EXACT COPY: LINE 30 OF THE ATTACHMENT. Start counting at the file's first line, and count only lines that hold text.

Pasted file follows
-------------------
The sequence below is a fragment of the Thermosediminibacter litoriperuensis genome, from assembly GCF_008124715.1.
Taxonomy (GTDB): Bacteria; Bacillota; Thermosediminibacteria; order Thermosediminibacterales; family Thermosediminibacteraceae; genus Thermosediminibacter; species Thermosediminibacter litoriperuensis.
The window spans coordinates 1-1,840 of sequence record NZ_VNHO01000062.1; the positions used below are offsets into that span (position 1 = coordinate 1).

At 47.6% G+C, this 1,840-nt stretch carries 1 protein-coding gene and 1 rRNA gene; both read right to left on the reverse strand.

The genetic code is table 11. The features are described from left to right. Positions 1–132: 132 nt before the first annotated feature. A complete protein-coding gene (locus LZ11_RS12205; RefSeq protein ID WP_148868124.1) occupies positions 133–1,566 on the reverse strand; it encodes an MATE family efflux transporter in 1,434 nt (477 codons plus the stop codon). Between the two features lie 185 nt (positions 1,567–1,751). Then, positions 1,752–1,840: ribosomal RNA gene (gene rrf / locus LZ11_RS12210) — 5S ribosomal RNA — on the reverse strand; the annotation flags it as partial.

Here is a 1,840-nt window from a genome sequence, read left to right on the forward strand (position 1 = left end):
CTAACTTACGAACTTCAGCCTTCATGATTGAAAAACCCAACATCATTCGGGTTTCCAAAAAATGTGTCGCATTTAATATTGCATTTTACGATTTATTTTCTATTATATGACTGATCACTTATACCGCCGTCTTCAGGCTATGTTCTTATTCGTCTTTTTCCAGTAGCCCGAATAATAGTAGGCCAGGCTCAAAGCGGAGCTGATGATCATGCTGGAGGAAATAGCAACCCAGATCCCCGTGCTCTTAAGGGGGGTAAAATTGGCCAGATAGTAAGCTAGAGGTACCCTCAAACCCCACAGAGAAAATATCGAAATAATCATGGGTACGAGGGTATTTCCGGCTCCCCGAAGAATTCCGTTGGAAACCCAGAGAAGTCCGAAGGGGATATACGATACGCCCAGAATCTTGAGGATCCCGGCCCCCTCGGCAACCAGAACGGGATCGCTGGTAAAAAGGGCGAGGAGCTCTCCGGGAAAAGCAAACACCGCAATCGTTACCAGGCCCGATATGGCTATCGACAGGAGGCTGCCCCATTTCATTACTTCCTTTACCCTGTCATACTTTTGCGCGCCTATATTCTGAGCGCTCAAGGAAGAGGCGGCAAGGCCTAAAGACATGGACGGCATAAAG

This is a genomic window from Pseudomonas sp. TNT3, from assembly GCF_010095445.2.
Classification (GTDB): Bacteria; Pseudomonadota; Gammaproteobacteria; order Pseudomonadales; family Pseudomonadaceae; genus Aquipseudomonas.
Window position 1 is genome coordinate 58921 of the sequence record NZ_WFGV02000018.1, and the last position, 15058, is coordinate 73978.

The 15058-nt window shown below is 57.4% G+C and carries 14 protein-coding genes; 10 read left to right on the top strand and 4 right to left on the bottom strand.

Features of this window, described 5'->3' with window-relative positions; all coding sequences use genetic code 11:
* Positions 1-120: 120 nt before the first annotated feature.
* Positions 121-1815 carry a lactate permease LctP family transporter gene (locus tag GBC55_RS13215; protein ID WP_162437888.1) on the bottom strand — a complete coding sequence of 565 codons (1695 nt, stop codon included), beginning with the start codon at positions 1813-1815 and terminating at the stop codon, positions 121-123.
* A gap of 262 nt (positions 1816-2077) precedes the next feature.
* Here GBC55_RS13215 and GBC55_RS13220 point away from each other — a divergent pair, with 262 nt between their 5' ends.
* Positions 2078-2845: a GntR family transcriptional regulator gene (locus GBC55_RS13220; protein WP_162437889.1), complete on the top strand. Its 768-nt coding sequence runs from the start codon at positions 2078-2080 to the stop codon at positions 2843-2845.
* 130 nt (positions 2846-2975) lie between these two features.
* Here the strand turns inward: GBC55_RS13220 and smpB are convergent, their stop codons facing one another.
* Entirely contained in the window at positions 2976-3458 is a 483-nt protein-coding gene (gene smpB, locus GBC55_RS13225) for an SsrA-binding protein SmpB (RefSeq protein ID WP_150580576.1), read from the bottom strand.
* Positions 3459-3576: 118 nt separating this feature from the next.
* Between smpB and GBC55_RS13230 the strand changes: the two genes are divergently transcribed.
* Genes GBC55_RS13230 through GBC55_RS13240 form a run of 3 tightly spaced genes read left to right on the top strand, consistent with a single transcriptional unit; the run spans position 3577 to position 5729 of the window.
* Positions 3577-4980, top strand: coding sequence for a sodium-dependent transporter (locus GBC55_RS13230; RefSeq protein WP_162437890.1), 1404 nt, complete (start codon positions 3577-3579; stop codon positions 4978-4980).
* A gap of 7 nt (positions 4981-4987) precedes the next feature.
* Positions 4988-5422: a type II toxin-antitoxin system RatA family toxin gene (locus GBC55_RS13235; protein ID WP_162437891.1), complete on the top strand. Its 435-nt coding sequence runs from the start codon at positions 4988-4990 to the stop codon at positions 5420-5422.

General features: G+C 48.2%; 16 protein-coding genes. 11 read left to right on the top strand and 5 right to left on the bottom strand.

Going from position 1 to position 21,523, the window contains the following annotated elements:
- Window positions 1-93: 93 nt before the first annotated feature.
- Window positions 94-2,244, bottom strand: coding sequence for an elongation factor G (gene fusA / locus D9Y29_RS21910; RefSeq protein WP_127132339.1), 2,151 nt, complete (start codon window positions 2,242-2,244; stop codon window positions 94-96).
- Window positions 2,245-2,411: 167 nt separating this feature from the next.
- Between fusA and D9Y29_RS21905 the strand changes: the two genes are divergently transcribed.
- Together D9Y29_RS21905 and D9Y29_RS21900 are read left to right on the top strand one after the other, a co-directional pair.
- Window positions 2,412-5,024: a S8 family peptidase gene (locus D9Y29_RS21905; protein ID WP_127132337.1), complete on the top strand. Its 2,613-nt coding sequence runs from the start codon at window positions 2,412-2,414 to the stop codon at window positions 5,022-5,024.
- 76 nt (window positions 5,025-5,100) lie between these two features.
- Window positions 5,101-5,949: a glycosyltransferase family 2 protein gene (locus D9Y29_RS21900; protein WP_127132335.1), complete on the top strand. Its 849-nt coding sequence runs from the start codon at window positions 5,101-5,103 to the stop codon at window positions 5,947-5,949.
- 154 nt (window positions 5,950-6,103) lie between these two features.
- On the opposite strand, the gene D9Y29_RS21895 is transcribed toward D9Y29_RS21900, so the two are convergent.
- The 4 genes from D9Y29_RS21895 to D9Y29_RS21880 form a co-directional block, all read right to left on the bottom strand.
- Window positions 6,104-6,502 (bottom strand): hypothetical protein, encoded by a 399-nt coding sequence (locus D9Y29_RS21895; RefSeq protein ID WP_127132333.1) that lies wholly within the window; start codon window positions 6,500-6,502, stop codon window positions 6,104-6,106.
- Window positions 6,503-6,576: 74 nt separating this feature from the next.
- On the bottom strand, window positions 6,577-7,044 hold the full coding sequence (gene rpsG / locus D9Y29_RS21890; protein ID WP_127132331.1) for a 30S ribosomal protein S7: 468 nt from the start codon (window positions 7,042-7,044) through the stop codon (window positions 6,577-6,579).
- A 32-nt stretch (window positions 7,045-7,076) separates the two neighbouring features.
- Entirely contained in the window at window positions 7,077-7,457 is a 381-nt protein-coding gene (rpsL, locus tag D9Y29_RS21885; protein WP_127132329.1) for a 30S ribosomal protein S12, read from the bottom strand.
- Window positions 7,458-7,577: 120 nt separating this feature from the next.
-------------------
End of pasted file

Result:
- Window positions 94-2,244, bottom strand: coding sequence for an elongation factor G (gene fusA / locus D9Y29_RS21910; RefSeq protein WP_127132339.1), 2,151 nt, complete (start codon window positions 2,242-2,244; stop codon window positions 94-96).